May I leave you with one helpful skill to cultivate the grace of humility. Actively look for ways that God is at work in the lives of other people around you. Ask yourself: Where have you seen God’s grace and Spirit at work in the lives of others in your family, your work place, and your church and tell them so?  Are the members of your family more aware of the evidences of grace that you’ve noticed in them or of your barrage of criticism?  How about your kids?  When was the last time you specifically shared with your son or daughter an evidence of God’s grace that you’ve noticed in his or her life?

Our vitality, unity and outward focus as a church are easily threatened by squabbles and conflicts. Please take this challenge personally and pray that the Lord would send times of refreshing from His presence so that we become people marked by our strong trust in the Lord and His promises, by our readiness to forgive others the way that we have been forgiven, and by our humility that willingly serves the interest of Jesus Christ in the lives of others.

“What kind of pastor would you like as your pastor?”

The Apostle Paul reminds Timothy and us that pastors and all church leaders must be those who “hold of the deep truths of the faith with a clear conscience” (1 Timothy 3:9). This hit me with new force today in light of recent pastor scandals in the evangelical church in America.

Alexander McColl once asked his congregation in a sermon:

“What kind of minister would you like as your minister?” Then he answered his own question. “For myself, I would like a minister who had been scorched by the law, melted by the gospel, and much sifted by the temptations of Satan.”

Well, I would like to receive counsel from an elder who was the same sort of man and who had had the same sort of spiritual experience. He could tell, out of his own personal experience, what the Lord means by what he says in his Word, how best to resist temptation and the devil, how to trust in the Lord and his Word, how to make my way through a difficult set of circumstances.

Life is simply too complicated, and I am simply too weak, to make it through by myself without the counsel of others, their correction, their advice, their encouragement. I need wise and godly counsel, and who can give that to me except a man who, as Paul says, holds to the deep truths of the faith with a clear conscience.

The Confessions of a Pastor

shepherd-sheep-10Holy Father, all of us serve at Your bidding as undershepherds of the Great Shepherd of the sheep – our Lord Jesus Christ. First of all, we ask Your forgiveness for the times that we have taken for granted the awesome privilege we have to serve as a divinely-appointed shepherd to watch over Your sheep. Pardon us for the times that we have complained about the messiness of caring for sheep. Remind us that we shepherds are also wayward sheep.

Your word calls us to vigilance in shepherding Your church which You purchased with Your own blood. Yet, how easy Lord to neglect this sacred task. Negligence can gradually impact us in countless ways. Pardon us for our lack of love for Your sheep. Forgive us for not strengthening the weak, not healing the sick, not binding up the injured, and especially not seeking after the lost.

Your word calls us to shepherd Your people gladly and willingly. Yet, we confess that often we serve out of a sense of compulsion. Duty rather than delight too often marks our shepherding. Pardon us for the times that we have been harsh with your sheep. Make us your willing and joyful shepherds.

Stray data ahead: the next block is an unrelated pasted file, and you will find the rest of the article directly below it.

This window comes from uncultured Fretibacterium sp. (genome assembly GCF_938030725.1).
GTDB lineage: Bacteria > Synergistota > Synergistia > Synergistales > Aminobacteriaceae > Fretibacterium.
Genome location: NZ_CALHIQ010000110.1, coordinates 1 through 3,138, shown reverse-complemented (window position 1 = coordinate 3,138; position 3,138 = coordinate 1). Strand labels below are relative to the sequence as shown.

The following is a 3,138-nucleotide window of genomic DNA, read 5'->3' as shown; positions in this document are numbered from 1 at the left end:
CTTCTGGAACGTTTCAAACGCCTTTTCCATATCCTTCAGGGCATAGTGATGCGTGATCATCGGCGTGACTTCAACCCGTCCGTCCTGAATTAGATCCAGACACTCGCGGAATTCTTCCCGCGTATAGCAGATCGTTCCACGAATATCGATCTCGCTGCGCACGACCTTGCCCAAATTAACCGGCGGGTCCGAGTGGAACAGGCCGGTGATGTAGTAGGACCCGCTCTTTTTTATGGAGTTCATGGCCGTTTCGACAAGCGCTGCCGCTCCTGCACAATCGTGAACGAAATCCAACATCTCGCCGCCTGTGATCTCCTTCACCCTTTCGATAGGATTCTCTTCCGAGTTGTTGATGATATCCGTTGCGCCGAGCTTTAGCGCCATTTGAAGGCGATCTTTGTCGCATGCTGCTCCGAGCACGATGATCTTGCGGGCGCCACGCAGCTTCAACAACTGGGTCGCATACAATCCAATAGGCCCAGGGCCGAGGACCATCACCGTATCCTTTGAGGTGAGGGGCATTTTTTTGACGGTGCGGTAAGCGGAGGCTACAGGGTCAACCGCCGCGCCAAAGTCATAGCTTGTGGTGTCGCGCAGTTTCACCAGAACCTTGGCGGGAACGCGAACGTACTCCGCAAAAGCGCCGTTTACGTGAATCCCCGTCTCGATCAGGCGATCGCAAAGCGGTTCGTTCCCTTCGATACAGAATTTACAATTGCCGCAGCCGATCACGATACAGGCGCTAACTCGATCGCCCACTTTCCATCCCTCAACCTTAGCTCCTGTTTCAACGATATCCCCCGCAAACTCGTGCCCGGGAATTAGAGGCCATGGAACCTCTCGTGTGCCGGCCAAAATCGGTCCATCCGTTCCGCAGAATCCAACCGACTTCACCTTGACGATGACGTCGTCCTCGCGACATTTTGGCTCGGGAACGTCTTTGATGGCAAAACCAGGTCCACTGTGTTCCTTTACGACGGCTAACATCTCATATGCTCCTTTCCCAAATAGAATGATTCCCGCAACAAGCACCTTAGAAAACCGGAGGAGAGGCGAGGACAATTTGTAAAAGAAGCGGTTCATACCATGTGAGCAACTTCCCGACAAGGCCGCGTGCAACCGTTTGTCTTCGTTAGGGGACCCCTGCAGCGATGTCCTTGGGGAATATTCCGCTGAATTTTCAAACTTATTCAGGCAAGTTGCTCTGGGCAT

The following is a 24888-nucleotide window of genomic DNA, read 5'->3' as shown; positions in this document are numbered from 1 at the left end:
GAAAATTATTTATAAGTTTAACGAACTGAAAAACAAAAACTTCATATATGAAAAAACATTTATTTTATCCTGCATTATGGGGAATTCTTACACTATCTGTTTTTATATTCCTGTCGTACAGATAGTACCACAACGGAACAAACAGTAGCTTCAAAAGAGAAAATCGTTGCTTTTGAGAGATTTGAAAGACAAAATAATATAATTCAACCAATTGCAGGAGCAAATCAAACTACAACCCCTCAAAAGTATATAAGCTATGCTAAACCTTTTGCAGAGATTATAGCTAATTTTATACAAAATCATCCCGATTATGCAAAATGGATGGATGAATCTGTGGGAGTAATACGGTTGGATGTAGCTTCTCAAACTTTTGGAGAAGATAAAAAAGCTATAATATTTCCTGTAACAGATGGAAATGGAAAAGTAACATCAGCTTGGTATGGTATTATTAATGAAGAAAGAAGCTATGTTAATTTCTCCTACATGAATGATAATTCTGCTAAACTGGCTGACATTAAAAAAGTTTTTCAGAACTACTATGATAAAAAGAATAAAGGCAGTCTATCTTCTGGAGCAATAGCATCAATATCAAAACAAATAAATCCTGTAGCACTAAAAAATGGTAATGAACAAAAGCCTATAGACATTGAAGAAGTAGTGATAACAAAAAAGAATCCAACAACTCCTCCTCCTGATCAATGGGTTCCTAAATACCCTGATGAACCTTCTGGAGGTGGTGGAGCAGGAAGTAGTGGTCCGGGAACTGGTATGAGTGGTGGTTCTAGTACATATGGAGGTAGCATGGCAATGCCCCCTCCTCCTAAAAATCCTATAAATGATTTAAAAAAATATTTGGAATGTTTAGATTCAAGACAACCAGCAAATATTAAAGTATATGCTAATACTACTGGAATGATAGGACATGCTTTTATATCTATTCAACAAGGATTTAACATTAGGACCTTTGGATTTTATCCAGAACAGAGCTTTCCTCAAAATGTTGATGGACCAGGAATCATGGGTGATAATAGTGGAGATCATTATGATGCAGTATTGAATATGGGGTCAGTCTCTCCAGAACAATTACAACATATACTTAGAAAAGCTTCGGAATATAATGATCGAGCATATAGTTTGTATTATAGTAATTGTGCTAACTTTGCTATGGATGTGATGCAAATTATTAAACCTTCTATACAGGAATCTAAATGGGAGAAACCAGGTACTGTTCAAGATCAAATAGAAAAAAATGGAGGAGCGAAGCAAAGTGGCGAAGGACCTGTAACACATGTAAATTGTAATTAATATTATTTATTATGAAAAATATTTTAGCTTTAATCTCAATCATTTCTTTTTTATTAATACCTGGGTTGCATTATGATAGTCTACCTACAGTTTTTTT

Your word calls us to shepherd Your people eagerly. Yet, we confess that we do our work more for what we get out of it rather than for what we can give. Forgive us for our greedy, grasping and self-serving hearts.

Your Word calls us to serve as examples for Your people. Yet we ask Your forgiveness for too often using our positions of leadership as a means to domineer and control others rather than to serve them.

Inspire and encourage us today with the promise that the chief Shepherd is coming again to reward with glory every shepherd who has served faithfully.

Cause this future hope to pulsate in our hearts so that we have a renewed resolve to care well for Your flock.

This we pray in the name of our good Shepherd who laid down His life for us, AMEN!

Scriptures used: Ezekiel 34, 1 Peter 5, John 10

Three Main Avenues of Spiritual Attack

Dr. J.I. Packer is one of my favorite theologians and writers. On many occasions he has brought clarity and insight to the Word of God for me. One article that has been particularly enriching is called “Self-Care for Pastors: Riches from the Anglican Devotional Tradition.”

In this article, he emphasizes that there are three main avenues of attack against leaders of Christ’s church.

He asserts:

“We are all engaged in a constant, inescapable battle against spiritual degeneracy in three forms:

  • Our unbelief of God’s word,
  • our lack of forgiveness of others,
  • and our unhumbled pride in what we are and have done.

In these days of liberal Christianity in our churches and post-Christianity in the culture outside, unbelief of God’s affirmations in the Bible and the gospel is rife. Justification by faith (being accepted by God while yet a sinner) is not understood and divine promises are not received and trusted.

Unforgiveness, which is a form of unlove, is regularly an expression of hurt pride and resentment, disguised as self-respect. As Jesus often warned (Matthew 6:14-15, 18:21-35; Mk. 11:25; Lk. 6:37), unforgiveness is a total block to the blessing of God.

Unhumbled pride, as is often said, takes four forms: Pride of face, when you think you are most handsome; pride of race, when you think your skin is the best color; pride of place, when you think you are better positioned than others; and pride of grace, when you think you are one of God’s top people and pride of grace is the worst of the lot. All these forms of spiritual degeneration banish true spiritual joy, which for healthy believers is constant, and create pitfalls for pastors in abundance.”

– (Crux, December 2003/Vol. 34, No. 4, pp.2-13)

In light of this, let us pray with renewed resolve that the Lord would make us:

  • people who have a greater capacity to trust God and His promises,
  • people who forgive others the way that we have been forgiven,
  • people who are marked by humility, free from the cancer of pride.